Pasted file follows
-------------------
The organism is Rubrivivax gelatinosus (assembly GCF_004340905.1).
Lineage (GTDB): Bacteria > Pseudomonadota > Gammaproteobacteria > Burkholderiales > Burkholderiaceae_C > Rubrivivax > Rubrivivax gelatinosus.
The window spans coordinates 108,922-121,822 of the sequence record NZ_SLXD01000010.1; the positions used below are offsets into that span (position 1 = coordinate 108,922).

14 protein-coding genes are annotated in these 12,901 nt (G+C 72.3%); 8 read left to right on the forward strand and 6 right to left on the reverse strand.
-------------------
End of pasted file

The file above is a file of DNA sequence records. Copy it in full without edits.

The organism is Rubrivivax gelatinosus (assembly GCF_004340905.1).
Lineage (GTDB): Bacteria > Pseudomonadota > Gammaproteobacteria > Burkholderiales > Burkholderiaceae_C > Rubrivivax > Rubrivivax gelatinosus.
The window spans coordinates 108,922-121,822 of the sequence record NZ_SLXD01000010.1; the positions used below are offsets into that span (position 1 = coordinate 108,922).

14 protein-coding genes are annotated in these 12,901 nt (G+C 72.3%); 8 read left to right on the forward strand and 6 right to left on the reverse strand.